If you want to know just one of the reasons that a new RCMP detachment in Prince Rupert makes sense, take a quick drive down Highway 16 and check out some of the other locales.
It’s something I did by bicycle last year during the Cops for Cancer Tour de North, although the request for a new RCMP detachment wasn’t as formalized as it is now, and it really blew my mind when it comes to the differences. This past weekend my girlfriend and I made a trip to Prince George for a wedding and, although the thought of a potential referendum on a new building was way in the back of my mind, it was a bit of a reminder of how outdated and generally sketchy the Prince Rupert detachment is.
The Village of Burns Lake, a town with a population of about 2,100 people according to the 2006 census, boasts a much newer, multi-level facility with plenty of office space and two bays for the storage of things like snowmobiles, ATVs etc… It’s got a new elevator and the cells are significantly separated from where the officers do their work.
In New Hazelton, another community that doesn’t even come close to Prince Rupert in terms of population, they also have a newer multi-level building with a fenced back area, a more welcoming entrance area and office space comparable to the lower level of the Prince Rupert facility.
While these places also have to look after rural areas, there isn’t the same requirements in terms of looking after villages that are only accessible by boat, and the rural section and the main officers are all in the same building, unlike Rupert.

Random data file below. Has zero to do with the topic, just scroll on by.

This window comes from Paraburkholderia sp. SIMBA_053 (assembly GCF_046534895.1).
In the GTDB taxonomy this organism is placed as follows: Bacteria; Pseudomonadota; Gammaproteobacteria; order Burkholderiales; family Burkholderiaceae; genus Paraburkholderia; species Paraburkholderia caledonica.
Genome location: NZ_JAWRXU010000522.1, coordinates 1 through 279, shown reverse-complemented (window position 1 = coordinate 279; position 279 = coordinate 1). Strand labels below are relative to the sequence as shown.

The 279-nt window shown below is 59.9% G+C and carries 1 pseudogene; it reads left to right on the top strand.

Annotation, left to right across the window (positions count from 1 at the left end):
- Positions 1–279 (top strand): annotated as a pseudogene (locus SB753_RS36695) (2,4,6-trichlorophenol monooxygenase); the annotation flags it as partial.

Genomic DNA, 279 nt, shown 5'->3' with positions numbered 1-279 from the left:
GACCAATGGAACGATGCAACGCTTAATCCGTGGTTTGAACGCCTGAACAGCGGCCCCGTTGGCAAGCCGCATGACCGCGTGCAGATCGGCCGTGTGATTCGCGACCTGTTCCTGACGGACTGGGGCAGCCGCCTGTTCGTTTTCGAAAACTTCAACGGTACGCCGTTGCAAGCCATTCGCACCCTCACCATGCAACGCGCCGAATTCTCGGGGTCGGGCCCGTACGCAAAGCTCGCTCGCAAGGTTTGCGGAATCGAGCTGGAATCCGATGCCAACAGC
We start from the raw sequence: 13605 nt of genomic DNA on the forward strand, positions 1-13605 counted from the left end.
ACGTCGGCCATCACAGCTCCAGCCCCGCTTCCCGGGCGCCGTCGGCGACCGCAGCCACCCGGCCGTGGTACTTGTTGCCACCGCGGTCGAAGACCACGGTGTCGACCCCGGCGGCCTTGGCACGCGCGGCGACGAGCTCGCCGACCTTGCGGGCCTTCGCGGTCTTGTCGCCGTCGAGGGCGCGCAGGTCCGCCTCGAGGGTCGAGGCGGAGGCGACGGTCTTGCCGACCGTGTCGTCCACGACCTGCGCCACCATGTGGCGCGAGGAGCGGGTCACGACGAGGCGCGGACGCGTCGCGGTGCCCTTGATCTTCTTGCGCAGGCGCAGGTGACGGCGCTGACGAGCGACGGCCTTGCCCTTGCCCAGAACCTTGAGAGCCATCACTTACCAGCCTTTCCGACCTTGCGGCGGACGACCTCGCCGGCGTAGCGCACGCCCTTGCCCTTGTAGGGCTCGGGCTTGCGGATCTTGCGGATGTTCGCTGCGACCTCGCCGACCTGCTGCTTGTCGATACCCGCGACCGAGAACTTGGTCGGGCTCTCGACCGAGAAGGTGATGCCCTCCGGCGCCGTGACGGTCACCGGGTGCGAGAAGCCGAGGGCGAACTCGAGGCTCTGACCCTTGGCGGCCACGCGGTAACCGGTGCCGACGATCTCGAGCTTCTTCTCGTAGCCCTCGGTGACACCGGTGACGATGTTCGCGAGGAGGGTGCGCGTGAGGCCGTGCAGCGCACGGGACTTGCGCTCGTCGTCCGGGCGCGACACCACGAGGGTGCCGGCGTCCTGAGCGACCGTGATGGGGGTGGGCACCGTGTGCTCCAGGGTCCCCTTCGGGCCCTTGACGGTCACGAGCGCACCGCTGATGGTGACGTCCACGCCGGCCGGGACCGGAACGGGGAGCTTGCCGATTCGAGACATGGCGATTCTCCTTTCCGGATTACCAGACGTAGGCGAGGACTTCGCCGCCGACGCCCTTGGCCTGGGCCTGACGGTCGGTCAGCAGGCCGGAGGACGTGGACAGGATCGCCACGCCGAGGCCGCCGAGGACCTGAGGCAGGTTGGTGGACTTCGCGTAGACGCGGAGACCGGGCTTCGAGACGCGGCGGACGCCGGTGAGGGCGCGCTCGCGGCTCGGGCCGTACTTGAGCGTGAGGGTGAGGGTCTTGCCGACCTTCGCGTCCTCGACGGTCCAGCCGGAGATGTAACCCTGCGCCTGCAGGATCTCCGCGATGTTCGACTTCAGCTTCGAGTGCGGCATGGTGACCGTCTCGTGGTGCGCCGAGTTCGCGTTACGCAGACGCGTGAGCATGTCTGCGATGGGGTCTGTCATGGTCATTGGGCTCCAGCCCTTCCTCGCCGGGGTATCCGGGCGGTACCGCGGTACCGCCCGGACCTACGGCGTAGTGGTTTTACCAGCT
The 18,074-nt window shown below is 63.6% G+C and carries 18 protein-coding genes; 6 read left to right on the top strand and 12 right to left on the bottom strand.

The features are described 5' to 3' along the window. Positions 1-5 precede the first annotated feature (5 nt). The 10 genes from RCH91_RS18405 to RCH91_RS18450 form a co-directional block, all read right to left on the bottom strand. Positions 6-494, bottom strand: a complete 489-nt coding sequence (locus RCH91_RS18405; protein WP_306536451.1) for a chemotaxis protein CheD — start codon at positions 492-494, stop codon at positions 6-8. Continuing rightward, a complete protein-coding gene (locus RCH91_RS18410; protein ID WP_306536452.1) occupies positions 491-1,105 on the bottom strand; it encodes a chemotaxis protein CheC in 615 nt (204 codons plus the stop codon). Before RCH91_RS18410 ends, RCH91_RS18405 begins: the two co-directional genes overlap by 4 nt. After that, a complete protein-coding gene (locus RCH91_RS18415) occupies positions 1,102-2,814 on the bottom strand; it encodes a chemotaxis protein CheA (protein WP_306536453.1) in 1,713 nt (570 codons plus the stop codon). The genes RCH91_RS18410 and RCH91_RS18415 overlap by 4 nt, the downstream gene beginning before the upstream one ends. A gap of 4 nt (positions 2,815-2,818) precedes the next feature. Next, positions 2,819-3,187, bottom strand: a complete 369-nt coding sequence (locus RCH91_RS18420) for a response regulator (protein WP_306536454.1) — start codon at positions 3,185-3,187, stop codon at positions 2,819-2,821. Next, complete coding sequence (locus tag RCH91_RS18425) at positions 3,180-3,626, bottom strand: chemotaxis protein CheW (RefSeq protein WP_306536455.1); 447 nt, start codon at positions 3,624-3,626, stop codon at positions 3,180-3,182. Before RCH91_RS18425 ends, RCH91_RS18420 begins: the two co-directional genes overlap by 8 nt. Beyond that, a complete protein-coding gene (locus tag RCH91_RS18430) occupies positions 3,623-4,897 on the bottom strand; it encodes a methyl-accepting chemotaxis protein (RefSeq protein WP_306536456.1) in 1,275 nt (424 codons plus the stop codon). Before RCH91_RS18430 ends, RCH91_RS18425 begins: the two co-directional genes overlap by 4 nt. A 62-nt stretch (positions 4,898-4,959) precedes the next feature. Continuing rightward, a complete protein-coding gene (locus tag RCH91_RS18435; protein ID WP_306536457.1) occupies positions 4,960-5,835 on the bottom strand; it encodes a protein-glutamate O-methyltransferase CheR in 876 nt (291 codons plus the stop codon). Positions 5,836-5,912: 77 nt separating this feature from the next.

I could go on, but I think you get the gist of where this is going. Prince Rupert’s detachment not only looks small and run down from the outside (although it is being painted), it doesn’t hold a candle to the interior of the buildings in towns that are well below half our size.
Yes the look of the building is superficial, but newer buildings are inherently better equipped to deal with policing requirements that simply didn’t exist when the current building was constructed. They would also be better suited to house the current force and would undoubtedly play a bit more of a role when it comes to morale and retention.
The officers in Prince Rupert go above and beyond to not only look after the safety of residents in the City but in the outlying villages and areas. They’re also dealing with a higher case load than the provincial average and work on serious cases. I think it’s incumbent on the City to provide them the best working environment possible, and that is not the current configuration.
So bring on the referendum this fall. I certainly know how I’ll be voting…